Sometimes you pick up a book and meet the characters and you want to live near them, know them and make friends with them. That's exactly how I felt about Dewey and VInce Mariss. In the Mariss family Dad drives a truck and Mom has gone on the road with him leaving behind Lil the eldest, Dewey and Vince, teens, and the five year old twins. Fuel has become in incredibly short supply and Dad doesn't have enough gas to get home. The kids are left to manage on their own. As cars become useless, bikes become important. The stores begin to have "black holes" on their shelves and the Mariss family bike repair business starts to boom. Everyone's plans for the summer have had to change. So, there's the plot line. Now, the magic in this book is in the characters and their approach to life. Dad has a list of Eight Rules that can see you through any repair job. Dewey is determined to take on all the work he can. Vince is people phobic. Lil is taking on all the responsibility of being the parent and to make up for the disappointment of the fuel shortage cancelling her art class, she's creating a mural on the wall of the barn. Various wonderful human beings with a real zest for life wheel in and out of the story line and even when it appears there is a thief in their midst, the positive energy and sense of the world being a good place just beam out of the pages. It's a fascinating contrast between the possibility of not having that basic commodity that makes our society run and the resources that people have in themselves or can create around them. Thoroughly enjoyed it the humor and the warmth. 336 pages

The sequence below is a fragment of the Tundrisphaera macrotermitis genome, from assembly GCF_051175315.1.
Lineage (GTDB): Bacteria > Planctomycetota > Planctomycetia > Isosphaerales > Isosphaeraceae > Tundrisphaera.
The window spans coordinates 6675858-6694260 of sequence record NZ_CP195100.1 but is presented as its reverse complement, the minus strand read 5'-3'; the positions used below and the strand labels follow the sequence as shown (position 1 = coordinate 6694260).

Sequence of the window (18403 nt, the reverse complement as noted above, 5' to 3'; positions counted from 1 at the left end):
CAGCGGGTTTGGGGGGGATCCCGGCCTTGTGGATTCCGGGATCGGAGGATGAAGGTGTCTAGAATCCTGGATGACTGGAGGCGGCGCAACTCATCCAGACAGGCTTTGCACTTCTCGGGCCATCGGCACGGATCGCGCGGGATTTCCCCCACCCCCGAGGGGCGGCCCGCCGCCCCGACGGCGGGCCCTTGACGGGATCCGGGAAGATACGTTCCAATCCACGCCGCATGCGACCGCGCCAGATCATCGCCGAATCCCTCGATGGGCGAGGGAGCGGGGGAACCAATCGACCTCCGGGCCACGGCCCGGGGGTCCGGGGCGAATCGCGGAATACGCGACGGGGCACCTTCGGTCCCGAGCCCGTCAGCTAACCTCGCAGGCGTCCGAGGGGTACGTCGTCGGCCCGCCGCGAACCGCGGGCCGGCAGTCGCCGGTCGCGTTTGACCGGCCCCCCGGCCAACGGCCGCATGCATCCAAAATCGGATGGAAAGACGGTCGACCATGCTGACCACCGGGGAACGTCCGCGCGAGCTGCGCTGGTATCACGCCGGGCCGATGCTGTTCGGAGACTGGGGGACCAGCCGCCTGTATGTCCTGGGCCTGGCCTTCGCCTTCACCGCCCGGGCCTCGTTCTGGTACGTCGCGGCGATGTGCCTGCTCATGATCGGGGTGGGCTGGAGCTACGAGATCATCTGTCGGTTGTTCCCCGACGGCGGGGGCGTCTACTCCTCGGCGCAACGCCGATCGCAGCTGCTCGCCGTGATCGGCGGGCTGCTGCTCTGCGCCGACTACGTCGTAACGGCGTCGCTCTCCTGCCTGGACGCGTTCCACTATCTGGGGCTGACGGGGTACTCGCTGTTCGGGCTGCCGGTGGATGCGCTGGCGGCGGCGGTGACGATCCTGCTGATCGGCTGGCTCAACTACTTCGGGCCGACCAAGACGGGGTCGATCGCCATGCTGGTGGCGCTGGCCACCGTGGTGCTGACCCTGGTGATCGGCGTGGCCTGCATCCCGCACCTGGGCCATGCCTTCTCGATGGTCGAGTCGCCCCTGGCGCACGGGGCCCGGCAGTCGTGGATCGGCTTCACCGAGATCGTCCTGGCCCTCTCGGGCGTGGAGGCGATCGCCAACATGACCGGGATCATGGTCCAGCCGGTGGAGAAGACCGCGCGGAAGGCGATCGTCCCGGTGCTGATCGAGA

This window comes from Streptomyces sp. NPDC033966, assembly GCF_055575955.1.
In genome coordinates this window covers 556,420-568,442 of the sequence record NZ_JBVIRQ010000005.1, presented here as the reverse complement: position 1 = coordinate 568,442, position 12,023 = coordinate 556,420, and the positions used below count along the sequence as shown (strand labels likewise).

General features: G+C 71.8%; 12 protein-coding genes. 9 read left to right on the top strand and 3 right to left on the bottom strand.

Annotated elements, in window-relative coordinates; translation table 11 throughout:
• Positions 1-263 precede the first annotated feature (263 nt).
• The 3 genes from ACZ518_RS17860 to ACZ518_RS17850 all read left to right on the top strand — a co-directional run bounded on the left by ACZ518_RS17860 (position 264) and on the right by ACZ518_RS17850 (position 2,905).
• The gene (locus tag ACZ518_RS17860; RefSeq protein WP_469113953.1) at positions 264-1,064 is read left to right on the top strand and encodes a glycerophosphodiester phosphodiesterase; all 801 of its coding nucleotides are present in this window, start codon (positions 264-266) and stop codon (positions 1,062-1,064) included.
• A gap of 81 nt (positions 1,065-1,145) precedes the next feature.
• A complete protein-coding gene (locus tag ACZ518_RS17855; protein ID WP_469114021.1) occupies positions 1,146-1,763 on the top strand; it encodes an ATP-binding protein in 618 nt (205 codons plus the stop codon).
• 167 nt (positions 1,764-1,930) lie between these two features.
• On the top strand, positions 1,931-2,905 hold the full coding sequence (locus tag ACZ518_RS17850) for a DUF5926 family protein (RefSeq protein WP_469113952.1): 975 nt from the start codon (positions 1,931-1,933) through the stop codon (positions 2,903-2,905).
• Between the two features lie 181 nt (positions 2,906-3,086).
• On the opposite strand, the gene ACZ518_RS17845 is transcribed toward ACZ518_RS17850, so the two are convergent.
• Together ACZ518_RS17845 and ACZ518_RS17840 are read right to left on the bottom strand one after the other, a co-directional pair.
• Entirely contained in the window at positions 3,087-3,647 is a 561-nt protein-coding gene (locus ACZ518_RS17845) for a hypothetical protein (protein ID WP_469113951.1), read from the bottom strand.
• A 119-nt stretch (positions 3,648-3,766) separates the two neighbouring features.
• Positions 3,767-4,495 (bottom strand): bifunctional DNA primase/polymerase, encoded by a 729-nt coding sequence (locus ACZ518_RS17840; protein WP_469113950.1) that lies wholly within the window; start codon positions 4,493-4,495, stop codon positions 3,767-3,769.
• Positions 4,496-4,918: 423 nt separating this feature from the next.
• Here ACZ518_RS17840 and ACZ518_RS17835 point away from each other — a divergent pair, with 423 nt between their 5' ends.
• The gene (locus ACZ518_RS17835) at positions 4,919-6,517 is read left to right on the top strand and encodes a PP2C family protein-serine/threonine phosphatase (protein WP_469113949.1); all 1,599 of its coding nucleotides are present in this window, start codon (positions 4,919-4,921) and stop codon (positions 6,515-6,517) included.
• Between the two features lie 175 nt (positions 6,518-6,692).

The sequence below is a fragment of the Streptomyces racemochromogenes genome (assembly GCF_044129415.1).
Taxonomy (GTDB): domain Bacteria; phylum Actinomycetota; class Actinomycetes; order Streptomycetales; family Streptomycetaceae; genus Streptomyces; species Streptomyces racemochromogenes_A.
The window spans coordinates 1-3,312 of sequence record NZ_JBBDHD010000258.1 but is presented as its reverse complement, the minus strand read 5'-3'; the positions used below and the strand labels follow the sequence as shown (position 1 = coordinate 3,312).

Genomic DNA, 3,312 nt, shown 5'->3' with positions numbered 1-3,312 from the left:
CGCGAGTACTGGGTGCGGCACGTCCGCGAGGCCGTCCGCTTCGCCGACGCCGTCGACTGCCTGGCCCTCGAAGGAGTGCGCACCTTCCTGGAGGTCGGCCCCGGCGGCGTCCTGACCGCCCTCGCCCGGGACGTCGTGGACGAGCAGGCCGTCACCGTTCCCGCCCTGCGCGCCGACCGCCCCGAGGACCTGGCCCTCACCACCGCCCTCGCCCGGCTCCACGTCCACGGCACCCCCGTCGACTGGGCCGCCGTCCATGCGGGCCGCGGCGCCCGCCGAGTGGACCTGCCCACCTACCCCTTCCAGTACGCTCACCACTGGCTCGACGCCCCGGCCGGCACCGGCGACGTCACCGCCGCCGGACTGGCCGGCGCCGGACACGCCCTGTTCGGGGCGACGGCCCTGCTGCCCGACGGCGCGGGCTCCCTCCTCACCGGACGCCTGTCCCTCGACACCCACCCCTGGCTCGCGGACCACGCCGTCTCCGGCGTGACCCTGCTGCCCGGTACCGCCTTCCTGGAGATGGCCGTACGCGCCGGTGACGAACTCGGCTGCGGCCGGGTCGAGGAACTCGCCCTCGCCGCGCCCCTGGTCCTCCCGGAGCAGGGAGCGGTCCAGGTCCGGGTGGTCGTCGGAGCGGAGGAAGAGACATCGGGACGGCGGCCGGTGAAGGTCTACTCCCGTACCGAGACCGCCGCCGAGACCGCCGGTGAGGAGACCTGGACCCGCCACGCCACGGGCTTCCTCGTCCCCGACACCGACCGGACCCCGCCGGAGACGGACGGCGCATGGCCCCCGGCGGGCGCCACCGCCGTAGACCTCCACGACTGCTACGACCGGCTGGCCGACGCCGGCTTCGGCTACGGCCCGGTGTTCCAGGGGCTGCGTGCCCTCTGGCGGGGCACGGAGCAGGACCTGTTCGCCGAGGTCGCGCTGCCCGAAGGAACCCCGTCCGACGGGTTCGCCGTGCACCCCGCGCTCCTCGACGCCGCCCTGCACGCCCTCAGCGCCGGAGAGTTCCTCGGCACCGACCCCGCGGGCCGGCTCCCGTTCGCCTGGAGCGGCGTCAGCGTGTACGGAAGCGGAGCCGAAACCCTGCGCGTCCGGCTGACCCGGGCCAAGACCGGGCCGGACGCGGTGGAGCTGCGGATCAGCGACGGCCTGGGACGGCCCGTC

Katherine Tegen Books, Harper Collins, 2010
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